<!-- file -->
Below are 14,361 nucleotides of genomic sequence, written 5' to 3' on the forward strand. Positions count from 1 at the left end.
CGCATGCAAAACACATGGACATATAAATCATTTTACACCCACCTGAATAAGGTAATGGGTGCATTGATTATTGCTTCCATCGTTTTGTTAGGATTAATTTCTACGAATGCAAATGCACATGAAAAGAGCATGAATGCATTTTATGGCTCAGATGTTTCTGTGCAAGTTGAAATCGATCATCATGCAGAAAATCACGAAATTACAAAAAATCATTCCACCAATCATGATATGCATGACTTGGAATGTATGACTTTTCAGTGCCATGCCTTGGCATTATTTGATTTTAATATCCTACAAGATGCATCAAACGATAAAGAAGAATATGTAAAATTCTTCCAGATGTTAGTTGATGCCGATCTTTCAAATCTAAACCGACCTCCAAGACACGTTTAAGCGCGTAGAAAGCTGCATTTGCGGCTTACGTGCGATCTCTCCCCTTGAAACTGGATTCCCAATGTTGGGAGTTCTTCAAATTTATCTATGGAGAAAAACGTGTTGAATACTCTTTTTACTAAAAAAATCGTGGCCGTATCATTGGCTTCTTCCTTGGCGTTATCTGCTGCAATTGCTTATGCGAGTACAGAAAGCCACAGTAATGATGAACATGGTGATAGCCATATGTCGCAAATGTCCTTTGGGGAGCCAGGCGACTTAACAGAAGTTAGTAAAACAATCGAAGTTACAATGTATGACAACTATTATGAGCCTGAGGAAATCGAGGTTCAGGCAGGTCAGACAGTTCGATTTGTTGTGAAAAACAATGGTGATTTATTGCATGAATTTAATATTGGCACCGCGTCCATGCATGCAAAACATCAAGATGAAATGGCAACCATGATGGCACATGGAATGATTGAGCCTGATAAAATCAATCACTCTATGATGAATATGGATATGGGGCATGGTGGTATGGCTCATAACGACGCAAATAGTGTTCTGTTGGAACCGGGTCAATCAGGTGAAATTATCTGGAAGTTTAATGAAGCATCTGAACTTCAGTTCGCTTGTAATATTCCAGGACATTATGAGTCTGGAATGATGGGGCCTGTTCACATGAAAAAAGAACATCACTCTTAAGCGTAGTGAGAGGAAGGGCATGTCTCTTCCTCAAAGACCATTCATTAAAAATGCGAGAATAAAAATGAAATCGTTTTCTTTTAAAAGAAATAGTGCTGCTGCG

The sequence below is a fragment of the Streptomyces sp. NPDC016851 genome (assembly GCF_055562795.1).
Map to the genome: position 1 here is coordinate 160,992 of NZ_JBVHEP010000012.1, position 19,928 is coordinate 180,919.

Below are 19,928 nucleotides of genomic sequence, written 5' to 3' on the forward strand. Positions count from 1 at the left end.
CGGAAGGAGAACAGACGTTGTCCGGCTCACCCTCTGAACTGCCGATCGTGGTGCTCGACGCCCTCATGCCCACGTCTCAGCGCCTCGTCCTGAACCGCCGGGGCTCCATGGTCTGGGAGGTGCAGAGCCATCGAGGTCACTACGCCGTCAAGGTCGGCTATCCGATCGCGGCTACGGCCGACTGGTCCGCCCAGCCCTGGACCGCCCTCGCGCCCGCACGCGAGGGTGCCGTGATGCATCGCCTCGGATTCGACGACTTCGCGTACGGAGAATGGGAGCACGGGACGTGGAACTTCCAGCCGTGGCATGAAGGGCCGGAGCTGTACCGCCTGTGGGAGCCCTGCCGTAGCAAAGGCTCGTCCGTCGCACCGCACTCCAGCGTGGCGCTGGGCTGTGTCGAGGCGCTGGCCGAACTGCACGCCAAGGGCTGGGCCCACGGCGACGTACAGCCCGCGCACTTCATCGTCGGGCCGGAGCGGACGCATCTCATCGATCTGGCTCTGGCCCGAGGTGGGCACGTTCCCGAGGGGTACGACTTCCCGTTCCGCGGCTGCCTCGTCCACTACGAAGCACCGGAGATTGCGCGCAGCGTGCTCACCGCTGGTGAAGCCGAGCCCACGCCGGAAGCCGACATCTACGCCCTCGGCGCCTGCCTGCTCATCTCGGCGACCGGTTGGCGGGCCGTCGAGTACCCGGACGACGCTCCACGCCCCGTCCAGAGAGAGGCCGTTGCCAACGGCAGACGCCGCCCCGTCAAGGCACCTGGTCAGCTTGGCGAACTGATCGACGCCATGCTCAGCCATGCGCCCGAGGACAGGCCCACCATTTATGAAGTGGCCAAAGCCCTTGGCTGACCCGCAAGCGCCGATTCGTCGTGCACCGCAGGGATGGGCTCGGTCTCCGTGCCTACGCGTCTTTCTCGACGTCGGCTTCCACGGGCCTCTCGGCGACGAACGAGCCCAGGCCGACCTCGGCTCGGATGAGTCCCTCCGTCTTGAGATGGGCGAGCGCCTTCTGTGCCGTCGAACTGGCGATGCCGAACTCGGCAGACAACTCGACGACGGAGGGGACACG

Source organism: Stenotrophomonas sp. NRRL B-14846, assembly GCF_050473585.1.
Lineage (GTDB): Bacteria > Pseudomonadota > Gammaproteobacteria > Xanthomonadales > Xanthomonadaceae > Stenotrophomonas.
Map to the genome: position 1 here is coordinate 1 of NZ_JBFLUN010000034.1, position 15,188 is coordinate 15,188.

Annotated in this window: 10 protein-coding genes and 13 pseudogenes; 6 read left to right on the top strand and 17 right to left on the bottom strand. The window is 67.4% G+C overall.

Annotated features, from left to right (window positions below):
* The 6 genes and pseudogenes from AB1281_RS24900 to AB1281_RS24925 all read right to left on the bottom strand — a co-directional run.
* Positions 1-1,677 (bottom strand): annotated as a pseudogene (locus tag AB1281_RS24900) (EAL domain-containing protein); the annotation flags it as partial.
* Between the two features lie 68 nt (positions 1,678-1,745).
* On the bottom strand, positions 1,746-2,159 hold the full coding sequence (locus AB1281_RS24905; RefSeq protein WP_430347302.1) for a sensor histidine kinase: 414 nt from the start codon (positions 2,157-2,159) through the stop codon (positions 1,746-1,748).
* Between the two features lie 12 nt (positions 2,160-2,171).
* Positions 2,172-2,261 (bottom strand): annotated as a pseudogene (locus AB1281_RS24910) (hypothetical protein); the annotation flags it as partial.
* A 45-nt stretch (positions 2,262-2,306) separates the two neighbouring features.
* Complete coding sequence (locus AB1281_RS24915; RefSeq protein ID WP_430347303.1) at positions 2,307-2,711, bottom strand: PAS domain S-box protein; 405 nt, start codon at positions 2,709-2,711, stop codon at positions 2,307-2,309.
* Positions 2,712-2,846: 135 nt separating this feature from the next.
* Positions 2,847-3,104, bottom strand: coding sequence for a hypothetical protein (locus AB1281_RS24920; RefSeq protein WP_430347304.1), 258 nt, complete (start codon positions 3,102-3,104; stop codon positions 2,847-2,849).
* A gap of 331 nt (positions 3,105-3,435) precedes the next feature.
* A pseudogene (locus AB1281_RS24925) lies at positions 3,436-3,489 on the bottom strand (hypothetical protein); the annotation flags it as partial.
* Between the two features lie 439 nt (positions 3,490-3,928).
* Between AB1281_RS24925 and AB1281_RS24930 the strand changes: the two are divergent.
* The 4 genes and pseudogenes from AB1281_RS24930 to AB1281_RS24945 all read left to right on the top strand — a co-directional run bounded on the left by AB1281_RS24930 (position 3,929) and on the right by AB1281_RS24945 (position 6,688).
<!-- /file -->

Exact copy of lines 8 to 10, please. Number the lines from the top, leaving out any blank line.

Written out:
Lineage (GTDB): Bacteria > Pseudomonadota > Gammaproteobacteria > Xanthomonadales > Xanthomonadaceae > Stenotrophomonas.
Map to the genome: position 1 here is coordinate 1 of NZ_JBFLUN010000034.1, position 15,188 is coordinate 15,188.

Annotated in this window: 10 protein-coding genes and 13 pseudogenes; 6 read left to right on the top strand and 17 right to left on the bottom strand. The window is 67.4% G+C overall.